In an effort to revitalise the country’s arts industry and turn it into an economic engine, Copyright Society of Malawi (Cosoma) has embarked on a programme called Integrated Arts Development.
For many years, the country’s arts industry comprising music, film and drama has been facing challenges ranging from piracy to lack of markets and fresh strategies to overcoming them. This had had a devastating impact on social and economic status of artists and the arts and cultural sectors as a whole.
Therefore, Integrated Arts Development Programme is government’s plan aimed at uplifting and rethinking the direction of the country’s arts industry. It is supported by development partners such as Norwegian Embassy.
Cosoma’s senior licensing officer Rosario Kamanga said all of the components of the programme were rolled out late last year.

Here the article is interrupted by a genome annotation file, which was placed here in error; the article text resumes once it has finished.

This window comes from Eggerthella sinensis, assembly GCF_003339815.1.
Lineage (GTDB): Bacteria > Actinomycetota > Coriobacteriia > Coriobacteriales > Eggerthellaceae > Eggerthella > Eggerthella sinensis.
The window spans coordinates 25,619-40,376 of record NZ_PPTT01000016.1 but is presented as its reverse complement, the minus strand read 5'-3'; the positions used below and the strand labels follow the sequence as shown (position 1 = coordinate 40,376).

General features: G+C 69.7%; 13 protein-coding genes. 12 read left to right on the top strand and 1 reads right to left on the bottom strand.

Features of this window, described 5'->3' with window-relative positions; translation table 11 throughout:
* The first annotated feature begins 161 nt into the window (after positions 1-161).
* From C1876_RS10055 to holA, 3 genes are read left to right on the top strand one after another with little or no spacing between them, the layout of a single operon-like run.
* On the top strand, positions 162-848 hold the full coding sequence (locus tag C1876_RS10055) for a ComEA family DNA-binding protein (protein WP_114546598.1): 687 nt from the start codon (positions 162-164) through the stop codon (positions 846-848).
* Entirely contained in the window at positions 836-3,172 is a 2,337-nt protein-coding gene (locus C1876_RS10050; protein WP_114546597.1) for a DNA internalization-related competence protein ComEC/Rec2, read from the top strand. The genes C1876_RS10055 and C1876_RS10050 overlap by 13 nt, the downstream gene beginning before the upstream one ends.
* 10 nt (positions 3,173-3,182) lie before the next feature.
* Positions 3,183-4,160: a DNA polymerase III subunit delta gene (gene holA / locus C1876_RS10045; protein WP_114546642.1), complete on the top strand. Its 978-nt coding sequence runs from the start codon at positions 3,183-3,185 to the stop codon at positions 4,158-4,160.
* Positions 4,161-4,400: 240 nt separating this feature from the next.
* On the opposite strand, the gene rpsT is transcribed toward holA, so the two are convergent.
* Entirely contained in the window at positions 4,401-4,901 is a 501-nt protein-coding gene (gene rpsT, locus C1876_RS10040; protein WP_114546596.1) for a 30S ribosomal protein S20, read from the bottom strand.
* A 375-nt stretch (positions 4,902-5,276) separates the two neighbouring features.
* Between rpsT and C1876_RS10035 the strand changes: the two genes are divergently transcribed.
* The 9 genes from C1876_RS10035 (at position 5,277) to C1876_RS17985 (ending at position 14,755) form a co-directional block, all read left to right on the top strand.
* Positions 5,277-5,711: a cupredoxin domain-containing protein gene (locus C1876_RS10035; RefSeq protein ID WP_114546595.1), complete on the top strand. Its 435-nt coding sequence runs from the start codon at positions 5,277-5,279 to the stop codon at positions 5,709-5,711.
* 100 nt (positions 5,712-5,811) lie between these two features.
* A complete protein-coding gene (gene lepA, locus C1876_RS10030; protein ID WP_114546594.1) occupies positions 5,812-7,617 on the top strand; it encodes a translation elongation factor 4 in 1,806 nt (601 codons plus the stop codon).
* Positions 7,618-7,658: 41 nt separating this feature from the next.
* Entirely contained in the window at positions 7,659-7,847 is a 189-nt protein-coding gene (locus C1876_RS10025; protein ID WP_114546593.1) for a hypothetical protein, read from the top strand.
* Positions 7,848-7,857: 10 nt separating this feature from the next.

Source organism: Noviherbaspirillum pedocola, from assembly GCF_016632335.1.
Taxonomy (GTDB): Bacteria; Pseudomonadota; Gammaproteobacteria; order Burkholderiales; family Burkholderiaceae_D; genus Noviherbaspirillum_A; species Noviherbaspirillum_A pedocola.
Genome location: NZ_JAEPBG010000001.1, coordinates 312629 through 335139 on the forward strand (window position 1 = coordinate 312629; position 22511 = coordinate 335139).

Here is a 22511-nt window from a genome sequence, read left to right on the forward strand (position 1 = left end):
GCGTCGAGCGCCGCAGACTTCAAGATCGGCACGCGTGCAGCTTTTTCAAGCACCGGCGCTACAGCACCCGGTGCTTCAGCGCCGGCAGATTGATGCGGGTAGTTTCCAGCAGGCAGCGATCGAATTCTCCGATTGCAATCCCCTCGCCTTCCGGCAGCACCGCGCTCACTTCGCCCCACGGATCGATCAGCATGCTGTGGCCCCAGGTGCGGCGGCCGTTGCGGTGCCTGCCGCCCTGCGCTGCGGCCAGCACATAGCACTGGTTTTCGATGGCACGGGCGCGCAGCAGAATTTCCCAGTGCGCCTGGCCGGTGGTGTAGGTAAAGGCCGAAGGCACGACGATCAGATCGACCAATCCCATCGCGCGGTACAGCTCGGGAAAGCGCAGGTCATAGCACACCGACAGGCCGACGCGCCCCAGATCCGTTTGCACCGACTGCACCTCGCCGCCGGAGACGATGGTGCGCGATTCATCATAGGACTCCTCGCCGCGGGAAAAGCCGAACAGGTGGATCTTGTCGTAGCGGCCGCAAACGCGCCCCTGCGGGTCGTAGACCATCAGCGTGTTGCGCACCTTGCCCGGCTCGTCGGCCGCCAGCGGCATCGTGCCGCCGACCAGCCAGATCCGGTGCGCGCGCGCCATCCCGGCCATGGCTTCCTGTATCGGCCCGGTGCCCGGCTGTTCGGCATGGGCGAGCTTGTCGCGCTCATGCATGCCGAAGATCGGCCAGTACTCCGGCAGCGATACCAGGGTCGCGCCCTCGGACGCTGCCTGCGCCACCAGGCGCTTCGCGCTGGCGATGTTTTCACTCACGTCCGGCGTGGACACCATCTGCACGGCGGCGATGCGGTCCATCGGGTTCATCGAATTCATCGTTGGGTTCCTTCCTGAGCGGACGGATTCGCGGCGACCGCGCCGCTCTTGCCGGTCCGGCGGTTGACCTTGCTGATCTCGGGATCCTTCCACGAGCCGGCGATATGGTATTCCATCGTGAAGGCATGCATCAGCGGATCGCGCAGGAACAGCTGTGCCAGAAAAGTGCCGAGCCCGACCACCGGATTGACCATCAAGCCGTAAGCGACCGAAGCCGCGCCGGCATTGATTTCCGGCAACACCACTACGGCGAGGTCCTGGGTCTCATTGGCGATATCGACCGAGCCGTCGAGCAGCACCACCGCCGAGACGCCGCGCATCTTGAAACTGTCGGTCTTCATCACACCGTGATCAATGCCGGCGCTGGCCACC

“The whole idea of the Integrated Arts Development Programme is to develop the country’s arts industries with new strategies. Basically, this time around we are integrating issues to effectively come up a solution to the many challenges facing the country’s artists and arts and cultural industries,” said Kamanga.
According to Kamanga, the Integrated Arts Development Programme has four components namely: establishment of arts academy, National Arts and Heritage Council, arts savings and credit cooperatives, and production and marketing cooperatives.
“Meanwhile, two regional consultative meetings on the establishment of the National Arts and Heritage Council have already been conducted in the Southern and Northern regions. A drawing of the arts academy , which will be constructed behind Cosoma offices in Lilongwe has also been done,” said Kamanga.
He added that the board of the Production and Marketing Cooperative which has Film Association of Malawi president Ezaius Mkandawire and Wycliffe Chimwendo as chairman and vice, was set up in November last year.
Malawi Writers Union (Mawu) President Mike Tsambalikagwa Mvona is chairing the establishment of arts savings and credit cooperatives.